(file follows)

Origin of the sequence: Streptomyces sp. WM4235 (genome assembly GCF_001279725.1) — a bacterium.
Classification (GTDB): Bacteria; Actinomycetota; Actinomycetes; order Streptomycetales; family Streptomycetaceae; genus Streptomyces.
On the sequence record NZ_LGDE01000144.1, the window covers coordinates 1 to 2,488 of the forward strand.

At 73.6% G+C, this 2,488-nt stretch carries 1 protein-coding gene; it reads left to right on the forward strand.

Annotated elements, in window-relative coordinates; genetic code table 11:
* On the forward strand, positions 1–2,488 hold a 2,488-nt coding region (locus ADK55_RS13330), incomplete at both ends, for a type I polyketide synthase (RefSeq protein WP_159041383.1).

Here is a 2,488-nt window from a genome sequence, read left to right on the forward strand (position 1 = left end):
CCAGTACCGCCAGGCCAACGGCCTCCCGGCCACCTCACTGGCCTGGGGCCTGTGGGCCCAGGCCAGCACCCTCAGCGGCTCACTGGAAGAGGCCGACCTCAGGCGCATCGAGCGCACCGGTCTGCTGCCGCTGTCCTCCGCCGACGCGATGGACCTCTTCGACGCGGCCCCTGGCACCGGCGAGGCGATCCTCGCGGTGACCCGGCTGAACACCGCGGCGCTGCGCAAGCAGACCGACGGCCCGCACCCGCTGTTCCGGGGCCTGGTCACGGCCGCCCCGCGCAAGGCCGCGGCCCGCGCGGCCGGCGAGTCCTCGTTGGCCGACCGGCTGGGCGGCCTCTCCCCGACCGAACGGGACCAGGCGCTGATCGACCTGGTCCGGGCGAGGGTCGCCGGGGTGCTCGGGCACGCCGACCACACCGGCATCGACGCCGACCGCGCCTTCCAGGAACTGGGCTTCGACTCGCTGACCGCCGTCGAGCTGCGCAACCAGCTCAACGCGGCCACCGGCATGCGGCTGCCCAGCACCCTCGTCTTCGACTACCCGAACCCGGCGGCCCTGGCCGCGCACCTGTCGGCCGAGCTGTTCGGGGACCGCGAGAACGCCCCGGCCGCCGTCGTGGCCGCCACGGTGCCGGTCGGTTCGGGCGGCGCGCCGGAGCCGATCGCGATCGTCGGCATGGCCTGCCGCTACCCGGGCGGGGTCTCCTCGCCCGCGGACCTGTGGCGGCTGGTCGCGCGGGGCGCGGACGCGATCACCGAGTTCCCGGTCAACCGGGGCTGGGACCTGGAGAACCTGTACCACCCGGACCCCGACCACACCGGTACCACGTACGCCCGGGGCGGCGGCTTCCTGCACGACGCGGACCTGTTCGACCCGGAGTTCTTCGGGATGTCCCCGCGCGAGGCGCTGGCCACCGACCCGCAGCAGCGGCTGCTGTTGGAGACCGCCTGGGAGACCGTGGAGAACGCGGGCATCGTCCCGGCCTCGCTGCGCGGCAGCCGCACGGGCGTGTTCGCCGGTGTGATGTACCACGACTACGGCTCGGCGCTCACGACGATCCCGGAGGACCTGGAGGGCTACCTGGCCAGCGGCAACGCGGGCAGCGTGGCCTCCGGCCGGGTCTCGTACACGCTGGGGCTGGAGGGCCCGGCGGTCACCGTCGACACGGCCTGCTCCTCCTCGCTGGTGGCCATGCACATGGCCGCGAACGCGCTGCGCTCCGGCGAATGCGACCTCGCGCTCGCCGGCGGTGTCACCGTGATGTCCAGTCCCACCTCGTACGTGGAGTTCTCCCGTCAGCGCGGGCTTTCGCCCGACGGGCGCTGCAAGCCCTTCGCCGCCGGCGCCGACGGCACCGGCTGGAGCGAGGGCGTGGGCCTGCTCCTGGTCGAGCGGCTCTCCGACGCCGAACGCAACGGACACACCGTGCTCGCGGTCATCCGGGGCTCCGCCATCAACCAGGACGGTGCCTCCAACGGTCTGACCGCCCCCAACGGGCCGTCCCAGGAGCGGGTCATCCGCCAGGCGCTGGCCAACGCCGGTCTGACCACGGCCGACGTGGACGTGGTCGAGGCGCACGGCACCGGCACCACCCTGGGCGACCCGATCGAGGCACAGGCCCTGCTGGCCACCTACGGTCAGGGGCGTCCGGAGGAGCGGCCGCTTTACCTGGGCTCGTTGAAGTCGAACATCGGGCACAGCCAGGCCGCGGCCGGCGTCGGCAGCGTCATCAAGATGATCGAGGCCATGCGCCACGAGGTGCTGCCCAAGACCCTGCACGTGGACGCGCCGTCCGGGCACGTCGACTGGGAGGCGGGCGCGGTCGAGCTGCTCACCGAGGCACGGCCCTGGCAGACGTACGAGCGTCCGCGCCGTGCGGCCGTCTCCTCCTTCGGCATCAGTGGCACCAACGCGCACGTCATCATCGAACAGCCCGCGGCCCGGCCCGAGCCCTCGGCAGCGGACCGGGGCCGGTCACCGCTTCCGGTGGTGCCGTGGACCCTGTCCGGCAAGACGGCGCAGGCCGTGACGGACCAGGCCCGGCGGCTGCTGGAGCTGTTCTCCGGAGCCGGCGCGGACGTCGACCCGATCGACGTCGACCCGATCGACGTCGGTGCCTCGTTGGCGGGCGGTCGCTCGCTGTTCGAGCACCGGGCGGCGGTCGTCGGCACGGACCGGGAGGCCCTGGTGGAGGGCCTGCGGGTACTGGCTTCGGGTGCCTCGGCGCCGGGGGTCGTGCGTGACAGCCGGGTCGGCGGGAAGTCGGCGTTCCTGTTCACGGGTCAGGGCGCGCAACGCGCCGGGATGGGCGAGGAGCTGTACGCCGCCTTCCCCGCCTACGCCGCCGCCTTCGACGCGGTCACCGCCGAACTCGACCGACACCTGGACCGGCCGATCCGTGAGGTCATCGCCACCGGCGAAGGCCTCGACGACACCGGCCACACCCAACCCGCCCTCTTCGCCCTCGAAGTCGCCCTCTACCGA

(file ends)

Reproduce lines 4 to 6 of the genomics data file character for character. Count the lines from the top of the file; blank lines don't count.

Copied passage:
At 73.6% G+C, this 2,488-nt stretch carries 1 protein-coding gene; it reads left to right on the forward strand.

Annotated elements, in window-relative coordinates; genetic code table 11:
* On the forward strand, positions 1–2,488 hold a 2,488-nt coding region (locus ADK55_RS13330), incomplete at both ends, for a type I polyketide synthase (RefSeq protein WP_159041383.1).